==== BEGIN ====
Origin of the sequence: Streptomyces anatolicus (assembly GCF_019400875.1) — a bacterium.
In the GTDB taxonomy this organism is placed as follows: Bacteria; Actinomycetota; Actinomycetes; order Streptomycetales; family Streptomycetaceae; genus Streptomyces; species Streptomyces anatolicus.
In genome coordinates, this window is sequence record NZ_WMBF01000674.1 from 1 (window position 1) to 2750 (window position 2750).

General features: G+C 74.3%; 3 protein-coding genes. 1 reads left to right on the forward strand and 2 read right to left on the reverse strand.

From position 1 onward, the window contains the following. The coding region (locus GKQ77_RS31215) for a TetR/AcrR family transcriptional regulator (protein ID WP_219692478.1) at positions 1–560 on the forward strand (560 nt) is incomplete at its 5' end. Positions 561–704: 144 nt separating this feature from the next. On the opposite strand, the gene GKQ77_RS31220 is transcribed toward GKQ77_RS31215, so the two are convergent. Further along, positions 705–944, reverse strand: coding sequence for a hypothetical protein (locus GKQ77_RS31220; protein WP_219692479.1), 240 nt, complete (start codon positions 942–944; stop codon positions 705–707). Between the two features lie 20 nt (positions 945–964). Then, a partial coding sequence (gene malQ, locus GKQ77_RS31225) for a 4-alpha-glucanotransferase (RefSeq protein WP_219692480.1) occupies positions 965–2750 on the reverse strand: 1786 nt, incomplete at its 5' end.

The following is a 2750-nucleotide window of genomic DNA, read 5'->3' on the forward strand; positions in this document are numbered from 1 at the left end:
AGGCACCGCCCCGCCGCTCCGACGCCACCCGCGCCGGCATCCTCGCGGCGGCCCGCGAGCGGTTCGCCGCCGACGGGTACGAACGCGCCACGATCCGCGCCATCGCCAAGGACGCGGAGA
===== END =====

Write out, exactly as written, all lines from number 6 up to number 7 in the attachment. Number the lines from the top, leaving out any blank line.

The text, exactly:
The following is a 2750-nucleotide window of genomic DNA, read 5'->3' on the forward strand; positions in this document are numbered from 1 at the left end:
AGGCACCGCCCCGCCGCTCCGACGCCACCCGCGCCGGCATCCTCGCGGCGGCCCGCGAGCGGTTCGCCGCCGACGGGTACGAACGCGCCACGATCCGCGCCATCGCCAAGGACGCGGAGA